As a result of a higher percentage growth in its property operating expenses (by 5.9%), mainly due to higher maintenance and utilities expenses, and higher staff costs during the year, its net property income went up by a smaller percentage (compared to its gross revenue) at 3.4%.

Portfolio Occupancy Profile (Q3 FY2022/23 vs. Q4 FY2022/23)

Moving on, let us take a look at the REIT’s portfolio occupancy profile, where I will be looking at the statistics recorded for the current quarter under review (i.e., Q4 FY2022/23 ended 30 September) compared against that recorded for the previous quarter 3 months ago (i.e., Q3 FY2022/23 ended 30 June) to find out if it has continued to remain at high levels:

Q3 FY2022/23Q4 FY2022/23
Portfolio Occupancy
(%)
98.7%99.7%
Portfolio WALE
(by NLA – years)
2.0 years2.0 years
Portfolio WALE
(by Gross Rent – years)
1.9 years1.8 years

My Observations: Frasers Centrepoint Trust’s portfolio occupancy continues to remain very resilient – with its occupancy inching up by another 1.0 percentage points (pp) to 99.7%, which can be attributed to improvements in occupancy rates in all of its properties except Northpoint City North Wing (including Yishun 10), where it fell slightly from 100.0% in Q3 FY2022/23 to 99.7% in Q4 FY2022/23. Also, all of the REIT’s 10 retail malls have an occupancy rate of at least 99.0% – which is very good to note.

Another thing to note is the positive rental reversion recorded for new and renewed leases for all of its properties – at +4.7% on a portfolio level.

Debt Profile (Q3 FY2022/23 vs. Q4 FY2022/23)

Whenever I review a REIT’s results, apart from its financial performance and portfolio occupancy profile, I will also look at its debt profile – this is especially important in the current high interest rate environment, where my preference is towards REITs that have an aggregate leverage that has a comfortable 10% headroom (at least) before the regulatory level (set by the Monetary Authority of Singapore, or MAS for short) of 50.0% is hit.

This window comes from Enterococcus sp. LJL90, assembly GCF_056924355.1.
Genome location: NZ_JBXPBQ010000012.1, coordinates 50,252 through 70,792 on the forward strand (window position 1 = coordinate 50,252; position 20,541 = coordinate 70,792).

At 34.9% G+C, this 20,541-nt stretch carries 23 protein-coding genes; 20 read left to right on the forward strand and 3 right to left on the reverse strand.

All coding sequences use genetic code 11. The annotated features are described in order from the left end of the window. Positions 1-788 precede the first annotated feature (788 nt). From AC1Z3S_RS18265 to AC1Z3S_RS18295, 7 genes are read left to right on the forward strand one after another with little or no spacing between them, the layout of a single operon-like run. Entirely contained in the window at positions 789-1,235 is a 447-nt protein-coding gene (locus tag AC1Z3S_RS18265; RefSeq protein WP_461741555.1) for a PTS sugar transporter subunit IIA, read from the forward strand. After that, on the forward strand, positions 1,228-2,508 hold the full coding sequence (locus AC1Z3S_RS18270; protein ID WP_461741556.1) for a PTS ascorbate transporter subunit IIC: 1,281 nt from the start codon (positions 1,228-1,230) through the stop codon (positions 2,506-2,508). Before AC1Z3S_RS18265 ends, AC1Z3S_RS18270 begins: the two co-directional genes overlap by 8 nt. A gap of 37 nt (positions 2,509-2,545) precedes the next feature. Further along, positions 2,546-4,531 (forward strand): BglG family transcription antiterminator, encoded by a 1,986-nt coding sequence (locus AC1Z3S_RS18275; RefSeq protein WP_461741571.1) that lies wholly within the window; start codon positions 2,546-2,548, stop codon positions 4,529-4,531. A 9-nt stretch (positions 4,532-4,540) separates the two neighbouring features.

The following table is a comparison of Frasers Centrepoint Trust’s debt profile recorded for the 4th quarter of FY2022/23 ended 30 September compared against that recorded in the previous quarter 3 months ago (i.e., 3rd quarter of FY2022/23 ended 30 June) to find out whether it has continued to remain at healthy levels:

Q3 FY2022/23Q4 FY2022/23
Aggregate Leverage
(%)
40.2%39.3%
Interest Coverage
Ratio (times)
3.9x3.5x
Average Term to
Debt Maturity (years)
2.5 years2.3 years
Average Cost of
Debt (%)
3.7%3.8%
% of Borrowings Hedged
to Fixed Rates (%)
63%63%

My Observations: Aggregate leverage, at 39.3%, continues to remain healthy (as there’s a good debt headroom to the regulatory limit of 50.0% at this level). Also, upon the completion of announced divestments of Changi City Point, and interest in Hektar REIT, its aggregate leverage will be reduced further to 36.1%. In my opinion, it is at a healthy level.

On the REIT’s debt maturity profile, the good news is that there are no borrowings due for refinancing in the coming financial year 2023/24 ahead (which is good to note.) For the next couple of years, it has an average of 20% of borrowings due for refinancing in each financial year.

Distribution Payout to Unitholders

For the 2nd half of FY2022/23 (period between 01 April 2023 and 30 September 2023), a distribution payout of 6.02 cents/unit was declared – a 1.2% dip compared to the amount of 6.091 cents/unit paid out for the same time period last year (i.e., 2nd half of FY2021/22), as a result of a higher interest expense.